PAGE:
Coronavirus has sent young, healthy people to the ICU with severe respiratory infections, and has claimed the lives of the elderly all the way down to a newborn. In Victoria, at least 10 people aged in their 20s are battling coronavirus in hospital.
Hoping to understand why COVID-19 affects some people so severely, while others don’t show symptoms at all, researchers have turned to gene sequencing to find out what makes the virus so dangerous.
What are we hoping to find out?
The COVID Human Genetic Effort, a global research consortium created by US investigators, aims to look at genes that react to the coronavirus.
Heading the effort’s Oceania node is Garvan Institute of Medical Research immunologist Dr Stuart Tangye, who tells Crikey the team was searching for the “Achilles heel” of vulnerability in COVID-19 patients.
“We’re not looking at the obvious, vulnerable population. We’re looking at those adults under 55 travelling relatively well who then get struck down very badly,” he said.
“We’re trying to understand what role genetics play in the severity of the disease, and see how we can have a preventive or therapeutic response.”
Similarly, Professor John Christodoulou of the Murdoch Children’s Research Institute says that researchers could look at elderly people who didn’t develop severe symptoms.
“You’d look at whether there’s a genetic change that makes them more resistant. If you can identify changes in genes, either way, that could help to identify potential strategies for dealing with the virus,” he said.
The research will draw off other studies which found people who are susceptible to severe influenza have defects in their immune pathways.
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Globally, around 1000 participants have been recruited to have their blood taken and genes sequenced. The study is currently awaiting ethics approval in Australia.
How would treatment work?
Firstly, we would need the genetic sequence of thousands of COVID-19 patients with a range of symptoms to determine which genes increased susceptibility. Similar work was undertaken in response to the emergence of HIV/AIDS.
Preventative or therapeutic medication could then be designed. It would be some time, Christodoulou adds, before people can waltz into hospital to be tested for COVID-19 susceptibility genes.
“Genomic sequencing is available diagnostically, but it is expensive in a clinical setting. Genomic testing isn’t covered through Medicare or health insurance,” he said.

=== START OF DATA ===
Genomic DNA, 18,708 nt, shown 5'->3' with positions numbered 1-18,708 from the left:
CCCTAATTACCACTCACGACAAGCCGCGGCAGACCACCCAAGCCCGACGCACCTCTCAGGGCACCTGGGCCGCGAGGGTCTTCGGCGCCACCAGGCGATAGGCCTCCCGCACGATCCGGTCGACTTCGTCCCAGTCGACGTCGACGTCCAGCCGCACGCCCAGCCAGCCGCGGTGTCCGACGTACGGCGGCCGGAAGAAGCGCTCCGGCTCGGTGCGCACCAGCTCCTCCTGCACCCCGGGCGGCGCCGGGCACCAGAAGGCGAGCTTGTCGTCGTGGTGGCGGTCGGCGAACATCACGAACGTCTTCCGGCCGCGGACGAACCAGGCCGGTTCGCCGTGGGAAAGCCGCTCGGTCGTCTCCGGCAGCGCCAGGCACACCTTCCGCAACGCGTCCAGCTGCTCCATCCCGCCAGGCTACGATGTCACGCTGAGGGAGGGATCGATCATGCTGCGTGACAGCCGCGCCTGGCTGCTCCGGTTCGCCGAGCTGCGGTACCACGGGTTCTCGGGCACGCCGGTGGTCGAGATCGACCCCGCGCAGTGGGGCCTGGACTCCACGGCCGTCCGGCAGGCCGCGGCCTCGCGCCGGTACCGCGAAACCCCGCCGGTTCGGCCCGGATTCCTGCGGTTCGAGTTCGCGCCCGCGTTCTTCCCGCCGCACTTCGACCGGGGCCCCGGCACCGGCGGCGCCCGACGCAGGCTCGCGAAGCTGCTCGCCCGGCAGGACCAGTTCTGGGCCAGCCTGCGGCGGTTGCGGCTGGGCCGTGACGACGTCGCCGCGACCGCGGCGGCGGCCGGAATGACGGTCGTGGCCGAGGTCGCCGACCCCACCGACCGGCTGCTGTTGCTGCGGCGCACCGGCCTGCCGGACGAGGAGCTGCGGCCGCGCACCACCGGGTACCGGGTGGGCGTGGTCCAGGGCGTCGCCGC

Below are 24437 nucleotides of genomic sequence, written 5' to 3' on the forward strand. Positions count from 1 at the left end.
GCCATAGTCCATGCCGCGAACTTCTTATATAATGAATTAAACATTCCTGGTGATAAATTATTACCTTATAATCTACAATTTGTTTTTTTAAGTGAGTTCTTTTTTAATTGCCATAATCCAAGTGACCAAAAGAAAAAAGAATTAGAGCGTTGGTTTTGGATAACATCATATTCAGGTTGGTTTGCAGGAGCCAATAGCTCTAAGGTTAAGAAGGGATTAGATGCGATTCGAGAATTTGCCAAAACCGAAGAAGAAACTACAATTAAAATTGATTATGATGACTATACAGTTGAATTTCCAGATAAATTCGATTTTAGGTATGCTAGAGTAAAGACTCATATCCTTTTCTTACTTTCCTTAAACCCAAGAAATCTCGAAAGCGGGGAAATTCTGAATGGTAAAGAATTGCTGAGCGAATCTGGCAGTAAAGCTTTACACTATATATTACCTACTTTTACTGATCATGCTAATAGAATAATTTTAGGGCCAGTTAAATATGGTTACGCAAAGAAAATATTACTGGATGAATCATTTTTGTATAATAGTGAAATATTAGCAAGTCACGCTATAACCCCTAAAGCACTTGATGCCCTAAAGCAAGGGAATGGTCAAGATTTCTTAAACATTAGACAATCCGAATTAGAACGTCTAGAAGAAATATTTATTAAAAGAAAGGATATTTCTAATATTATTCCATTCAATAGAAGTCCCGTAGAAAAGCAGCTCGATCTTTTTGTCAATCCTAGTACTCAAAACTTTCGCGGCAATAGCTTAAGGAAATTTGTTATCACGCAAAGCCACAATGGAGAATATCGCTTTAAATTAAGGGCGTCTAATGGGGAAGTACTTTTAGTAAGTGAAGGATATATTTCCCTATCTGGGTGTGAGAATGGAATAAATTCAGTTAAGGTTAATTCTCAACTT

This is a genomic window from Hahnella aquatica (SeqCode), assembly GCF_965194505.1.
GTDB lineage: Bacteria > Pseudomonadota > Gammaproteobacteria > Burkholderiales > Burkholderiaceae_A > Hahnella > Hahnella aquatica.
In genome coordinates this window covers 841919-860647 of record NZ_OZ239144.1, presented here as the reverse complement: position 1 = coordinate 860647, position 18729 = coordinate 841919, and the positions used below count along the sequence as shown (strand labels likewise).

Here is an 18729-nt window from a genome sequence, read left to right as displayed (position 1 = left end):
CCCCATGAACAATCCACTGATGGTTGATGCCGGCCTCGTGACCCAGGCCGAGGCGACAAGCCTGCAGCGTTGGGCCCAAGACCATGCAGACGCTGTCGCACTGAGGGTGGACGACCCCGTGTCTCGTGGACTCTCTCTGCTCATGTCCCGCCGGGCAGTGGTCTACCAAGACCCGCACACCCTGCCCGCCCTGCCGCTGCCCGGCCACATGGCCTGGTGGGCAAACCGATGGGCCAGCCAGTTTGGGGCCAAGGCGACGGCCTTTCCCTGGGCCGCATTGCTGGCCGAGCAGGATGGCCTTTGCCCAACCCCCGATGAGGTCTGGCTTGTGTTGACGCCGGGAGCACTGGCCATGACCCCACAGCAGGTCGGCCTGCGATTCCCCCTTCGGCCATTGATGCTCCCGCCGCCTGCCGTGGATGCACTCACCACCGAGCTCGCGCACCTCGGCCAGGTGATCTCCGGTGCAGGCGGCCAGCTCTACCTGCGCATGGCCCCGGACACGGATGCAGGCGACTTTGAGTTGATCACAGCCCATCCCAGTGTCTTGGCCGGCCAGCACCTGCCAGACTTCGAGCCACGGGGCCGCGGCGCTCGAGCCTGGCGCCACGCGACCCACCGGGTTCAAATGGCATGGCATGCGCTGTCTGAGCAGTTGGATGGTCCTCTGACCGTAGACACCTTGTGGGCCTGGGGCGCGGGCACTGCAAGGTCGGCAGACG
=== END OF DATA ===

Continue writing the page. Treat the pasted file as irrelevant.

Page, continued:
“If someone presents with infection and it looks like it going to be more severe you could test them and identify what genes are in play … but they would have to pay for it.”
Could it all be down to a gene?
Age, obesity and underlying medical conditions all increase a person’s chances of developing severe symptoms of COVID-19.
Research in Italy has suggested those with type O blood may be less susceptible to the virus, while those with type A may be of higher risk due to a number of genes.
In the UK and the US, people of Black, Hispanic and Asian descent have been found to be more impacted by COVID-19 compared to those of Caucasian ethnicity — though this arguably has as much to do with social inequality as genetics.
But there’s another condition which increases susceptibility to a fatal case of COVID-19, evolutionary geneticist Professor Jenny Graves of La Trobe University tells Crikey: being male.
Globally, more women are being infected with the virus, while up to twice as many men are dying from it. In Australia, infection rates are about equal, though men are more likely to end up in the ICU or die from the virus. Men make up 57% of Australia’s 189 deaths as of Friday July 31.
“One obvious gene is the gene that makes you male, so it’s pretty clear the sex-determining gene would be a big risk factor,” Graves said.
A recent small study suggested a malfunctioning gene of the X chromosome could be behind this sex divide.
“The other factor was testosterone, the observation being that most people who are severely ill or died were bald,” Graves said. High levels of the androgen testosterone have been linked to male pattern baldness.
One study in Italy found those who were being treated for prostate cancer with androgen-deprivation therapies were less likely to be infected with COVID-19 or develop severe symptoms.
While Graves said there’s still a long way to go in genetic research for COVID-19 susceptibility, the more information we have, the better.
“The more we know about coronaviruses the more prepared we’ll be for when the next one comes around,” she said.